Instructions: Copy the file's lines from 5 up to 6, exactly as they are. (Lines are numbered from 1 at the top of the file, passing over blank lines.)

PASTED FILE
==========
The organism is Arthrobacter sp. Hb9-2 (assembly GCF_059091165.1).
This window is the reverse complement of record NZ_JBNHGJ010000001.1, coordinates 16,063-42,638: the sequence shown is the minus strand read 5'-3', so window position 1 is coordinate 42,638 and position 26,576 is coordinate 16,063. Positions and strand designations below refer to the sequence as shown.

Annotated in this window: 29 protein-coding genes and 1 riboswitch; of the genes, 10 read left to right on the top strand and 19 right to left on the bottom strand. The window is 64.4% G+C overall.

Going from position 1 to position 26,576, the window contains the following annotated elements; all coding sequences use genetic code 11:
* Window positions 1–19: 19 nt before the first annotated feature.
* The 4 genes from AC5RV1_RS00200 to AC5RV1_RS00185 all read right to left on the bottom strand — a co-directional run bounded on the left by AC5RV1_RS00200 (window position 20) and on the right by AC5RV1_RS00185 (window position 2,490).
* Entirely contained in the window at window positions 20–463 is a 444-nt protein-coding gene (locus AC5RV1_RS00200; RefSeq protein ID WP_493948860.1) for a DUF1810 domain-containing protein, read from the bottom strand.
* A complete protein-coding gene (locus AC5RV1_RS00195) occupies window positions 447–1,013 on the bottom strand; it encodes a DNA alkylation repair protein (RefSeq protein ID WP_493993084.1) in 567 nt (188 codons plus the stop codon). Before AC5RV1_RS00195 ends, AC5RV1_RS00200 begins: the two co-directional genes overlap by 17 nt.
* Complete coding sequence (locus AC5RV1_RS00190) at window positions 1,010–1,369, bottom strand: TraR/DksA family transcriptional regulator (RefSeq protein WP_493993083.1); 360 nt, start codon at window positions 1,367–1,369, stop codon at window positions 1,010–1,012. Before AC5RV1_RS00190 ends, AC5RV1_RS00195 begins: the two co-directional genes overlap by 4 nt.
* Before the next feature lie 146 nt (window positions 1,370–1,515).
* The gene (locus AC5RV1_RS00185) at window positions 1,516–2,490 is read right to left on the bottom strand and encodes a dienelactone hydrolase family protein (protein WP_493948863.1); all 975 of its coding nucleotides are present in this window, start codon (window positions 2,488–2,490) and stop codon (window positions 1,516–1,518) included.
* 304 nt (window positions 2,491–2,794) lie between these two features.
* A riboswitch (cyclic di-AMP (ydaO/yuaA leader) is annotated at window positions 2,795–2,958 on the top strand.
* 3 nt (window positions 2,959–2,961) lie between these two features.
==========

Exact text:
* Window positions 1–19: 19 nt before the first annotated feature.
* The 4 genes from AC5RV1_RS00200 to AC5RV1_RS00185 all read right to left on the bottom strand — a co-directional run bounded on the left by AC5RV1_RS00200 (window position 20) and on the right by AC5RV1_RS00185 (window position 2,490).